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Cutout of two people talking to each other over COVID-19 lettering


At a time when our health systems are unable to meet the growing demand for care as a result of COVID-19, the inequities in the health care system expand exponentially. 

Low-literacy, comprehensive information on the virus and prevention strategies, including on sanitation, handwashing, and social distancing, has initially been very difficult to find, particularly in languages other than English. Distribution may continue to hinder the advancement of key messages. Often living in rural locations and/or lacking close communication ties to the larger community, migrants may have not received early messages. In health centers, outreach workers and community health workers continue to be essential partners in bridging between COVID-10 prevention education and migrant communities. 

If they fall ill, migrants may be discouraged to seek out the care they need. Migrants, asylum seekers, and immigrants already hit numerous barriers to get even basic health needs met. Fear and anxiety over immigration status, ineligibility for health programs, cultural and language barriers, and a lack of financial resources are just some of the reasons they cannot or will not access care. As a result, many migrants and immigrants will likely miss out on early detection efforts that require navigation, often in English, of an overwhelmed health care system with which they’re unfamiliar. Farmworkers, even those who are geographically stable, run into similar barriers to care, as well as health care access limitations unique to low-wage laborers: without sick leave, many may opt not to take time off of work, as the weight of poverty propels them to work, regardless of illness.

Here, we compile some resources that may be helpful in serving migrant patients.

Protecting Workers

The MCN webinar in English and Spanish, Work in the time of COVID-19: Protecting Vulnerable Workers and Their Families, discusses strategies and resources to help workers best protect themselves and their families.

COVID-19 Webinar Worker Resources List contains links to the resources for workers and employers referenced during the webinar.

COVID-19 checklist for growers in English and Spanish.

FAQ: Immigrant Workers' Rights and COVID-19 - A resource developed by the National Immigration Law Center, National Employment Law Project and OSH Law Project.

WHO's video shows how to make a temporary washing station in the field.



Multilingual Resources

CDC’s Printed Materials: This list of resources was selected because of the breadth of languages and the simplicity of the infographics. 

PAHO/WHO Communication Materials: These infographics and social media cards are simple and bright. The order in which the recommendations are presented is great.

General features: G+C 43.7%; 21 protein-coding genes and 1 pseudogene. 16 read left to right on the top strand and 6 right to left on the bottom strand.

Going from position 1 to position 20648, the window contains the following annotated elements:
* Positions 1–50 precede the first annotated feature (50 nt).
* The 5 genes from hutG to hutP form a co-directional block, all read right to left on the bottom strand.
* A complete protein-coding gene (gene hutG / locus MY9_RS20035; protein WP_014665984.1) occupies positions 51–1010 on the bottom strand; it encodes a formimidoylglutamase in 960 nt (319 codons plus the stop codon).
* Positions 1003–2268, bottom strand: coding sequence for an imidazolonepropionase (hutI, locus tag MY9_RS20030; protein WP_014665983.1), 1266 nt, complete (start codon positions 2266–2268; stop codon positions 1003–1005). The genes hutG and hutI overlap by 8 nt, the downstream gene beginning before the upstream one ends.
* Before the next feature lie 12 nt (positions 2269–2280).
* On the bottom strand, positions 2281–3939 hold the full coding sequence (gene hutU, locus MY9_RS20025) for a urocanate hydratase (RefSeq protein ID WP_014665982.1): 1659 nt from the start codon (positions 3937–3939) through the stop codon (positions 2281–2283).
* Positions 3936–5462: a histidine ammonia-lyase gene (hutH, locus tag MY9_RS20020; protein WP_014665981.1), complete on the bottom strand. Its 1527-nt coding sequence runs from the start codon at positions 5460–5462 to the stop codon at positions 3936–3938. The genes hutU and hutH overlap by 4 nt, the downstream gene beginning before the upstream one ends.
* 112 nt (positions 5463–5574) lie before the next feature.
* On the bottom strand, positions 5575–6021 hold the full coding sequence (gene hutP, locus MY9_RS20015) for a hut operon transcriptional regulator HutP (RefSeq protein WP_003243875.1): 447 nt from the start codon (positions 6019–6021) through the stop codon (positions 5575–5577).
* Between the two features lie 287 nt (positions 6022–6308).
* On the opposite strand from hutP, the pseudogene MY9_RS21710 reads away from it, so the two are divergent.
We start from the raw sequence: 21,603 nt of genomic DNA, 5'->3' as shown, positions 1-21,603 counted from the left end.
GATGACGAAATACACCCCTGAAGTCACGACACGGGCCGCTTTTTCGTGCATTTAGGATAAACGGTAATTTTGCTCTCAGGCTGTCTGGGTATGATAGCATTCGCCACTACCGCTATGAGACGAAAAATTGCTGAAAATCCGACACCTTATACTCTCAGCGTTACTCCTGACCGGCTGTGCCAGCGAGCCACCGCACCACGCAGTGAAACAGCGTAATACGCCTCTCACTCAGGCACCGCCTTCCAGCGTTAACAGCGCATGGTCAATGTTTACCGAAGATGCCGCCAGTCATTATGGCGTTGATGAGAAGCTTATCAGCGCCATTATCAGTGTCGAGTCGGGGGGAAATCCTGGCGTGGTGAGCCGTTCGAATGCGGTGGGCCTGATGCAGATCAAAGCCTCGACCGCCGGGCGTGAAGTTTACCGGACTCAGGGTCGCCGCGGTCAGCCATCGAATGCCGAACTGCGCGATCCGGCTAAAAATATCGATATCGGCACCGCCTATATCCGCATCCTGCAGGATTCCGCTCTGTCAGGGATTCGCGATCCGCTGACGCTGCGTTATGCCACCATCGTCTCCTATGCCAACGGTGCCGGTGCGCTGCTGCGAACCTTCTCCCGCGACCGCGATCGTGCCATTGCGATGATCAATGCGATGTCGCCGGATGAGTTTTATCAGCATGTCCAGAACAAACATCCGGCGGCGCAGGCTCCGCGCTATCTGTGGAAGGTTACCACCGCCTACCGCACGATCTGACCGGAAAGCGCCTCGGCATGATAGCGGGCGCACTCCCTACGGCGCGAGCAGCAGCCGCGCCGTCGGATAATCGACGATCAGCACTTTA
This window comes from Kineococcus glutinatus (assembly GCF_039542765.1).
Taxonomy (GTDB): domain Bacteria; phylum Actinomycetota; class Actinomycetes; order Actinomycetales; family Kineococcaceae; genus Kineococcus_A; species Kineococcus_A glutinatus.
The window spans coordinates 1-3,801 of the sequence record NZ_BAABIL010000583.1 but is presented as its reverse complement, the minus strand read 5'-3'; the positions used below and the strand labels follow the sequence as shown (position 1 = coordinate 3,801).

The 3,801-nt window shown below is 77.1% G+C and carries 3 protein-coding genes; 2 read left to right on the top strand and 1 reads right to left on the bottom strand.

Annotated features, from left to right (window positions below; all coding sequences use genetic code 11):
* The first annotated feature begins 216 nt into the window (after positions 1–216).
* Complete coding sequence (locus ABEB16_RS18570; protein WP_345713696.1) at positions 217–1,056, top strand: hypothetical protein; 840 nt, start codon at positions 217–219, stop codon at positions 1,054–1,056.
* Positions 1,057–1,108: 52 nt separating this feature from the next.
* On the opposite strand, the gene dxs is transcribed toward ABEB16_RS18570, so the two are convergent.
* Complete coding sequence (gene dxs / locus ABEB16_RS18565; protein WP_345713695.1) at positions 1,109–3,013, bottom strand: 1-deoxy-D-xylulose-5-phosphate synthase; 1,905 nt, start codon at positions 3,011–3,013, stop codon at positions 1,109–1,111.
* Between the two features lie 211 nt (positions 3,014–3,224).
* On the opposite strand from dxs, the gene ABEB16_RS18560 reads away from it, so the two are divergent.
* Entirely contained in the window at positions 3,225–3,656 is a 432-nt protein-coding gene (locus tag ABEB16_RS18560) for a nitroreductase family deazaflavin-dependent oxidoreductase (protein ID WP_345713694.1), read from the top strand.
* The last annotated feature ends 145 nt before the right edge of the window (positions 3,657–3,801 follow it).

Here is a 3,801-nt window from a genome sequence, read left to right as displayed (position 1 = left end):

COVID-19 Materiales de consulta: This list of resources compiled by the federal government of Mexico were chosen because the Mexican government is doing a commendable job alerting their health workers to new essential information and providing easy to understand resources. With a limited number of Spanish language resources available in the US, this list fills important gaps.


Hesperian’s new fact sheets (as part of their excellent HealthWiki) in English, Spanish, and French can be utilized with patients. Hesperian says that fact sheets in Bahasa Indonesia, Bangla, Filipino, Haitian Kreyol, Hindi, and Vietnamese are forthcoming.


CIELO has compiled excellent resources and videos in indigenous languages.

Harvard's COVID-19 Fact Sheets come in 36 languages.

The American Public Health Association’s Get Ready page has patient-facing fact sheets in English, Spanish, and other languages.

For Health Centers



HRSA’s new COVID-19 FAQs give some overview on the health center requirements around emergency preparedness as well as recommendations for communications from health centers.

NACHC’s new FAQ runs down a number of additional resources not covered here, specifically tailored for health centers. 

This almost real-time map shows where COVID-19 cases have been reported, all over the world, which provides some perspective and allows for a visual understanding of the spread as it progresses. 

The CDC’s archived webinar provides a useful overview for clinicians: “Coronavirus Disease 2019 (COVID-19) Update—What Clinicians Need to Know to Prepare for COVID-19 in the United States.”


For Clinical Understanding

The New England Journal of Medicine has an article analyzing early cases in China which gives some clarity around how the virus works: Clinical Characteristics of Coronavirus Disease 2019 in China.


WHO's OpenWHO offers free courses for health care providers on COVID-19 preparation and control in many languages.

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